When your leg breaks, you get a cast and crutches. When your ears can’t hear, you get a hearing aid. When your blood pressure is too high, you get red in the face and take some pills. And everybody understands and no one is embarrassed.
But when your brain is broken, sadly this is not so. When your brain is broken, you don’t limp or bleed or have bruises. When your brain is broken, it comes out in your behavior, it comes out in your thoughts, it comes out in your moods. Sometimes you’re a Chatty Cathy, talking a blue streak and spouting nonsense. Brilliant nonsense, but nonsense nonetheless.
So instead let us “speak the truth in love”. This little phrase, from Paul’s letter to the Ephesians, is one of my favorite snippets of scripture. And it applies in mental health matters both big and small.
“Speaking the truth in love” can be as simple as asking my daughter to tap me on the shoulder anytime she thinks my gift of gab is getting out of hand. But when it comes to the big things, speaking the truth can tie your tongue into knots.
Mental health is incredibly crucial and incredibly complicated. On this topic, we could all use a little education and a little enlightenment.
About 20% of all us, at any one time, are dealing with some kind of mental health issue. And about 50% of all us, during our lifetimes, will have something go haywire with our brains. More than cancer and heart disease combined.
The God’s honest truth is that the stuff that goes wrong with our brains is just as normal as the stuff that goes wrong with our lungs. The stuff that goes wrong above our shoulders is just as normal as the stuff that goes wrong below our shoulders.
And now in pandemic times, these numbers have increased. A third of the population, a third of all of us, are wrestling with a mental health challenge. Some of us are isolated and alone. Some of us are living on top of one another. The stress of finances and work and relationships and children and school and lack of school may seem insurmountable. It is not at all surprising that more of us are anxious, depressed, and manic.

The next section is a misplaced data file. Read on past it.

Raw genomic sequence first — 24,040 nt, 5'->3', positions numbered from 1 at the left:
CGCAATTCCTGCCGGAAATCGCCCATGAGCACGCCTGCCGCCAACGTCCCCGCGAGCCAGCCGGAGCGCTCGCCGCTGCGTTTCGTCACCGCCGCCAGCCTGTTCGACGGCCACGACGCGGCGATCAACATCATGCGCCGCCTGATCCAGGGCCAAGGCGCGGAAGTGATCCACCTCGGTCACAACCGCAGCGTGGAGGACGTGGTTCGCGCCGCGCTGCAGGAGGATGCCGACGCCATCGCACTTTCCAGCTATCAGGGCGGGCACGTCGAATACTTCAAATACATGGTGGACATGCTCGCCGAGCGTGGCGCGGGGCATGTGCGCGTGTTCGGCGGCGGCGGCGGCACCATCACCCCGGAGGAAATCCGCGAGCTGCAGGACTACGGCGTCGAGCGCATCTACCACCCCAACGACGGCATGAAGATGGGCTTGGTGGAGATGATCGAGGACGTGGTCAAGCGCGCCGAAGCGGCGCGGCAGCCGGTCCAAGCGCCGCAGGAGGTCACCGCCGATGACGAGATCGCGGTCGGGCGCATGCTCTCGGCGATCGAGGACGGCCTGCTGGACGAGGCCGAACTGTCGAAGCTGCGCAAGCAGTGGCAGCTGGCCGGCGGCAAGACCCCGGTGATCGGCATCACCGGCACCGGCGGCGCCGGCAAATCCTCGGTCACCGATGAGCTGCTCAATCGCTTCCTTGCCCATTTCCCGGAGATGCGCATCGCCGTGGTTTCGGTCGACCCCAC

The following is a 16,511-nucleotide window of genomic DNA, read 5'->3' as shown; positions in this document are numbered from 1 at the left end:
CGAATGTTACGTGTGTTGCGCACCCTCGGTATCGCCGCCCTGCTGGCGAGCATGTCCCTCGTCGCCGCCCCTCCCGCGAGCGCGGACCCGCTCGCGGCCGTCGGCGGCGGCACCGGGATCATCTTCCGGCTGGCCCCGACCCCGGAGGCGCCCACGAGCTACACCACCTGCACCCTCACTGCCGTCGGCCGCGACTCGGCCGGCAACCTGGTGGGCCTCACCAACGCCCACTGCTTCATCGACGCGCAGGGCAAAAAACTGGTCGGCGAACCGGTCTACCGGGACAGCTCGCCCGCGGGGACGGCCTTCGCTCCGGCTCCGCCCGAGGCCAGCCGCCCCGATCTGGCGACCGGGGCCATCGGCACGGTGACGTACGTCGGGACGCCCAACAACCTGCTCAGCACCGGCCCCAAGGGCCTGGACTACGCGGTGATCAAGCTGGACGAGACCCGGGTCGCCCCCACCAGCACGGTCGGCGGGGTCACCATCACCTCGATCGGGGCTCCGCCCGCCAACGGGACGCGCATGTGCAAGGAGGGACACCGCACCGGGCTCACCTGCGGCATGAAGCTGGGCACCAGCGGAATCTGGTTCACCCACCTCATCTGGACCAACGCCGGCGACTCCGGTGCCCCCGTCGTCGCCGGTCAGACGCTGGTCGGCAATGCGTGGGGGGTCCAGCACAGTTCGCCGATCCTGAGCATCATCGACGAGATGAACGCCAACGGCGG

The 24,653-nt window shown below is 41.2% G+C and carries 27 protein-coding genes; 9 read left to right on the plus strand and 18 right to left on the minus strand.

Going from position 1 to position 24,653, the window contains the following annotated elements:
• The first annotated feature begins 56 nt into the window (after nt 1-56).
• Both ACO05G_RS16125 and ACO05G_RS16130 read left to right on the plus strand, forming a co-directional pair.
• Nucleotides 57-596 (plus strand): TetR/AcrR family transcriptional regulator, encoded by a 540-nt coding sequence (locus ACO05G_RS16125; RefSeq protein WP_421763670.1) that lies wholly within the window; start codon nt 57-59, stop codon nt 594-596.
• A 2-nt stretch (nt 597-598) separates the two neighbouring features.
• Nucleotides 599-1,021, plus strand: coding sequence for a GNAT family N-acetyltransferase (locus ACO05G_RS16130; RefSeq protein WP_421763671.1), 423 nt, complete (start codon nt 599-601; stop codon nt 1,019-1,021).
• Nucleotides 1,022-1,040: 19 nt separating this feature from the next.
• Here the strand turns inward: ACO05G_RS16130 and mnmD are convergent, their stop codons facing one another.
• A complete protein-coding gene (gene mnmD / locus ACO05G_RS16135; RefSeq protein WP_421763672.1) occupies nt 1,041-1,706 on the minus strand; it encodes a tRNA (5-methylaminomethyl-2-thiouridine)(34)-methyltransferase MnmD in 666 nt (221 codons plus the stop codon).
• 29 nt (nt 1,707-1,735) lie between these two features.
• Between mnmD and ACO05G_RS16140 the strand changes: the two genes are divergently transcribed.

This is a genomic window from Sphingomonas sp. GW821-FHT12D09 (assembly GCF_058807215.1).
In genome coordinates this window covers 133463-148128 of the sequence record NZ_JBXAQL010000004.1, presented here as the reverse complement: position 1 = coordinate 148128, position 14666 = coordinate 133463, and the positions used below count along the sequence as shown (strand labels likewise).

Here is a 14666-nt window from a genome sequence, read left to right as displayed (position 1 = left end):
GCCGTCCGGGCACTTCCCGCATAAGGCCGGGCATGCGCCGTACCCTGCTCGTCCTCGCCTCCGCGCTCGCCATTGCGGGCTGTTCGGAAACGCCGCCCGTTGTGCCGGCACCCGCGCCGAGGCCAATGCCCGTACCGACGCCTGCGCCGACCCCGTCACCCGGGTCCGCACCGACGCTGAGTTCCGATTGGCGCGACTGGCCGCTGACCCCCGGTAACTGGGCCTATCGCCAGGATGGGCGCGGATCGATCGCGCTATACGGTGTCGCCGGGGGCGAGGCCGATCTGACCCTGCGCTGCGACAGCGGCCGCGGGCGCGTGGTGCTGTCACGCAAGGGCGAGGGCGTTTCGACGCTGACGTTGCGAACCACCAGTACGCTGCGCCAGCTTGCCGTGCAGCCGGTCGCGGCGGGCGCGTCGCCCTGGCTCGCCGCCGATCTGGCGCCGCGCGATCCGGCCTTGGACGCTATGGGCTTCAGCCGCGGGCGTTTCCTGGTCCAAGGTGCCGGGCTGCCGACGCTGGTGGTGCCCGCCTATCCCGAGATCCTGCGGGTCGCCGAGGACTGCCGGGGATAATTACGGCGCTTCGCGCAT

It may be harder to notice when this happens on FaceTime or in a Zoom meeting or on the telephone. Apart, we have to have to lean in and listen more intently and intentionally to understand the meaning behind the words. The mood, the behavior, the thoughts, that may give us pause and cause worry about someone we care about.
And if we are concerned for someone’s mental health, we need to dig a little deeper and find the words to help them heal. Spoken in love, of course, we need to find words that can be understood, to plant seeds at the right time and in the right place, where our words can be best heard, bear fruit and yield good.
Compassionate and kind, direct and honest, some of our words will be uncomfortable, as well. Pretending not to notice what worries us – does not help. Your knees might be shaking, but that’s okay. Tell the truth, so that the one you care about can truly get the help they need.
So, where do you find that? In a pandemic, this has become increasingly challenging. But critical resources in our community are still available — just delivered differently.
To get professional assistance from a distance, check out the Alexandria City Community Service Board, the Alexandria Department of Community and Human Services, or the NAMI Covid-19 Resource and Information Guide. Also coming soon, sign up for online Mental Health First Aid Training. (Yes! that is a real thing.)
As a mental health evangelist and avid consumer, I cannot begin to tell you how beneficial therapy has been for me – and will continue to be!
And if I can be of service to you in any way, I am here for you — by way of a conversation, a book or podcast recommendation, or professional mental health provider referral. Please, reach out. I am more than happy to help.
The Rev. Joani Peacock, Editor for Emmanuel Voices: A Parish Blog